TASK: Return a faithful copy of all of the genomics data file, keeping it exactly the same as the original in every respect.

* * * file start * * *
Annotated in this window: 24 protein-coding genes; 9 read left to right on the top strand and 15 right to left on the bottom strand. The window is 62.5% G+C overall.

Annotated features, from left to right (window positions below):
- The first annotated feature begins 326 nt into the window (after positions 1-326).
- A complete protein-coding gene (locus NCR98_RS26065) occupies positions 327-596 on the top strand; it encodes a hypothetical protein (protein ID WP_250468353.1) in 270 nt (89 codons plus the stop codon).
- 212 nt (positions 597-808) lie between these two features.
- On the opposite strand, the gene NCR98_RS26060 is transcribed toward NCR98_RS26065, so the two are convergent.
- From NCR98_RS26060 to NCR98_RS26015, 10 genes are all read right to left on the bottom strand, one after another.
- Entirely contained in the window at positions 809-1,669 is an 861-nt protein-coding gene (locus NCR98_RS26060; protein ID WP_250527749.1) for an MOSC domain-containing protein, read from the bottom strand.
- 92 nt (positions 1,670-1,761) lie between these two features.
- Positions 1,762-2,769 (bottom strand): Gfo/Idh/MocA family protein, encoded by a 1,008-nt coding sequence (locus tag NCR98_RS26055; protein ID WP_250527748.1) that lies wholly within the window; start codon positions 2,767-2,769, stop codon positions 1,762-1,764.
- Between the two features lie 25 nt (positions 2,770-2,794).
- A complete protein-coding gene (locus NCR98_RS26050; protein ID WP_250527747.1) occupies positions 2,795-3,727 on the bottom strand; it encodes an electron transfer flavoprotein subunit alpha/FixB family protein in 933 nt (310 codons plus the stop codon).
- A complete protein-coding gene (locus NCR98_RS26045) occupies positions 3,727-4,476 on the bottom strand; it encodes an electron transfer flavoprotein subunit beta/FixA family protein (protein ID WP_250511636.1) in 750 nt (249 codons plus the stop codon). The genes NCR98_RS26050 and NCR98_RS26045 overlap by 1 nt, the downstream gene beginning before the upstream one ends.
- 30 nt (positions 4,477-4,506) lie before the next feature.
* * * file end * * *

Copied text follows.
Annotated in this window: 24 protein-coding genes; 9 read left to right on the top strand and 15 right to left on the bottom strand. The window is 62.5% G+C overall.

Annotated features, from left to right (window positions below):
- The first annotated feature begins 326 nt into the window (after positions 1-326).
- A complete protein-coding gene (locus NCR98_RS26065) occupies positions 327-596 on the top strand; it encodes a hypothetical protein (protein ID WP_250468353.1) in 270 nt (89 codons plus the stop codon).
- 212 nt (positions 597-808) lie between these two features.
- On the opposite strand, the gene NCR98_RS26060 is transcribed toward NCR98_RS26065, so the two are convergent.
- From NCR98_RS26060 to NCR98_RS26015, 10 genes are all read right to left on the bottom strand, one after another.
- Entirely contained in the window at positions 809-1,669 is an 861-nt protein-coding gene (locus NCR98_RS26060; protein ID WP_250527749.1) for an MOSC domain-containing protein, read from the bottom strand.
- 92 nt (positions 1,670-1,761) lie between these two features.
- Positions 1,762-2,769 (bottom strand): Gfo/Idh/MocA family protein, encoded by a 1,008-nt coding sequence (locus tag NCR98_RS26055; protein ID WP_250527748.1) that lies wholly within the window; start codon positions 2,767-2,769, stop codon positions 1,762-1,764.
- Between the two features lie 25 nt (positions 2,770-2,794).
- A complete protein-coding gene (locus NCR98_RS26050; protein ID WP_250527747.1) occupies positions 2,795-3,727 on the bottom strand; it encodes an electron transfer flavoprotein subunit alpha/FixB family protein in 933 nt (310 codons plus the stop codon).
- A complete protein-coding gene (locus NCR98_RS26045) occupies positions 3,727-4,476 on the bottom strand; it encodes an electron transfer flavoprotein subunit beta/FixA family protein (protein ID WP_250511636.1) in 750 nt (249 codons plus the stop codon). The genes NCR98_RS26050 and NCR98_RS26045 overlap by 1 nt, the downstream gene beginning before the upstream one ends.
- 30 nt (positions 4,477-4,506) lie before the next feature.